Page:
See all those languages up there? We translate Global Voices stories to make the world's citizen media available to everyone.

Learn more about Lingua Translation  »

Stories from and

Trinidadian Diaspora Blogger Appeals to Domestic Violence Victims After Seeing Rice Viral Video

Once the video of Ray Rice (the American football player for the Baltimore Ravens) hitting his wife went viral, Trinidadian diaspora blogger Afrobella couldn't get the incident out of her mind. “The video where he spits and hits the woman who would go on to be his wife, where he knocks her unconscious and drags her out of the elevator,” she says, “It’s enough to give you nightmares.”

She was also not impressed by the public's response, citing distasteful hashtags on Twitter that made light of a distressing situation and a general bent towards blaming the victim. The blogger, Patrice Grell-Yursik, expressed her concern for the plight of Janay, Rice's wife, and their daughter – but in her effort to understand her situation, she realised that Rice is one of many women stuck in the cycle of domestic abuse:

The more I [...] considered this story [...], the more I kept thinking about my best friend from childhood. Her name is Carys Jenkins, and she works as the manager of the independent domestic violence advisory service (IDVA) at RISE. She’s been working closely with women dealing with domestic violence for years and years. When I mentioned how sick seeing the Ray Rice video made me, she simply responded, ‘I see lots of videos.’

Jenkins shared with her the “cycle of abuse” and the psychological tactics women use to survive. The post also offered practical advice to women who may be contemplating leaving an abusive union, with the blogger noting that “one of the few good things to come out of this story is the sharing and honesty by people who have experienced domestic violence themselves [...] For anyone who’s stuck in an abusive relationship, please know there’s a way out. Please know that a healthy, loving relationship isn’t one that diminishes you as a person or threatens your health and happiness. You can break the cycle of abuse.”

Trinidadians Concerned Over “Largest Ever Budget”

As the Trinidad and Tobago government, in anticipation of national elections next year, serves up a massive budget, two political bloggers take the country's leaders to task.

Afra Raymond, whose blog keeps a close eye on politics, corruption and transparency, provided some disturbing financial context:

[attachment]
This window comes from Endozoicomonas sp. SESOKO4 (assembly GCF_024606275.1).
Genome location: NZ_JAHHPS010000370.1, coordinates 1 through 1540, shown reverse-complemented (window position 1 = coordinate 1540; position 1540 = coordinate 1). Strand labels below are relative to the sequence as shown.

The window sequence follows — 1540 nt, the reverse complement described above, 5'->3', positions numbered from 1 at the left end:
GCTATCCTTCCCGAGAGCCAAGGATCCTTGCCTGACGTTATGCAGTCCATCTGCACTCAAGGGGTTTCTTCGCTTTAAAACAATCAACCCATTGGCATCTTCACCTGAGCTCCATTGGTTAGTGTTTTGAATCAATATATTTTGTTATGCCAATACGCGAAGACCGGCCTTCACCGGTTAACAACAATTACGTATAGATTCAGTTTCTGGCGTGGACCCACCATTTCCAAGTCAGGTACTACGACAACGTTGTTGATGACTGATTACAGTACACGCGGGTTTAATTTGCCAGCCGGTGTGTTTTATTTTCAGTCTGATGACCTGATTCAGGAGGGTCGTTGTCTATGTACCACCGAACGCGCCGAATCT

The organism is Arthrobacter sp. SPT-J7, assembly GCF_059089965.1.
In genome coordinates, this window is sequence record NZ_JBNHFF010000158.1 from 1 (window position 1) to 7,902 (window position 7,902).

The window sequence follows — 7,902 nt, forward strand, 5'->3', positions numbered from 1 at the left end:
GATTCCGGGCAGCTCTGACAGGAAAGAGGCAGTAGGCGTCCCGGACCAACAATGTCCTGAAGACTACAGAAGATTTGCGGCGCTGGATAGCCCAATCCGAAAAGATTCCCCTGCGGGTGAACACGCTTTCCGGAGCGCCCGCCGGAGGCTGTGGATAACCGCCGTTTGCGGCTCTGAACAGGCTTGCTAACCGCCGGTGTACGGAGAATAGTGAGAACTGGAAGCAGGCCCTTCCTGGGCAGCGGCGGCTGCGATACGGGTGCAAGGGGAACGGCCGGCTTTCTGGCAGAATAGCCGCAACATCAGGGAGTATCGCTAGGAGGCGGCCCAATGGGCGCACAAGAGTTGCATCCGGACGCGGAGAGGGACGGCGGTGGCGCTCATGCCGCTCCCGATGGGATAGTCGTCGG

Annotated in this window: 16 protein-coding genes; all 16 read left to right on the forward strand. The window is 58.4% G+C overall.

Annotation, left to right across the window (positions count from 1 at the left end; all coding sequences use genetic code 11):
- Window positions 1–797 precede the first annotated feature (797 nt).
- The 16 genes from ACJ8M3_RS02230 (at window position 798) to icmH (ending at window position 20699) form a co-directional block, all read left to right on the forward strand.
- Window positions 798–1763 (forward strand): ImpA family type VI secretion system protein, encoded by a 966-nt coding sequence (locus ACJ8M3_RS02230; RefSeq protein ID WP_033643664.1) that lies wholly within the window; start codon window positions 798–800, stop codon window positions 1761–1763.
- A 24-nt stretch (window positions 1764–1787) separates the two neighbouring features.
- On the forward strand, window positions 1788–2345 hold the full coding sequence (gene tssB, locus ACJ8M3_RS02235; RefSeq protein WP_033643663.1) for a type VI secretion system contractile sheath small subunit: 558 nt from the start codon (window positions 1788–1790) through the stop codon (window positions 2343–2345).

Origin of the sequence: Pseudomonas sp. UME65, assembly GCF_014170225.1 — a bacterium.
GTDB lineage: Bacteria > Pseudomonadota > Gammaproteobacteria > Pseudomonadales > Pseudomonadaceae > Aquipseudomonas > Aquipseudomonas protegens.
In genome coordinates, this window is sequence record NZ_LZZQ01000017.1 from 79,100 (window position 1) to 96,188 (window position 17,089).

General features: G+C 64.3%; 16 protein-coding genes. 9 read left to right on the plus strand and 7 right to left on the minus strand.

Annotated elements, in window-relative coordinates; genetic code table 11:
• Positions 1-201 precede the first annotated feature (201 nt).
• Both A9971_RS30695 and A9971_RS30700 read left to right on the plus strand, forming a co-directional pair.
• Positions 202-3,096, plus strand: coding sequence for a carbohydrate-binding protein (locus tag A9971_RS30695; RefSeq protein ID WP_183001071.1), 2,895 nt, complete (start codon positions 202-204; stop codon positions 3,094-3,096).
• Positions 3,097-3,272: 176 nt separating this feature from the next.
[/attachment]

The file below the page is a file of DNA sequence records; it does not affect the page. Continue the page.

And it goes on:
The Minister of Finance has just met cynical expectations by announcing Trinidad & Tobago’s largest-ever budget for 2015, with estimated revenue of $60.351 Billion in support of estimated expenditure of $64.664 Billion. This expenditure is $4.313 Billion more than the expected revenue, with 2015 being the sixth consecutive year of deficit budgets with a nominal total of just under $34 Billion in excess expenditure in that period.

While Raymond was not surprised at the “high-stakes election budget”, he maintained that there were a few key issues to be considered – the importance of the Public Procurement and Disposal of Public Property law being passed, the government's exclusion of a billion dollar water recycling project in the country's accounts, continued ambiguity about the specific output of the state housing programme and the issue of campaign finance reform, to name a few.

Over at This Beach Called Life, the blogger had additional concerns, such as the intolerable traffic situation between south and north Trinidad (most corporate offices and state agencies are concentrated in the island's capital, Port of Spain, with nothing being done to alleviate the problem), as well as the government's latest controversial crime-fighting gimmick, the purchase of armoured vehicles that has been one of the hot topics of discussion on social media, with many netizens getting the sense that the concept of community policing has been traded for an approach that could potentially endanger civilians. The blogger summed up the situation this way: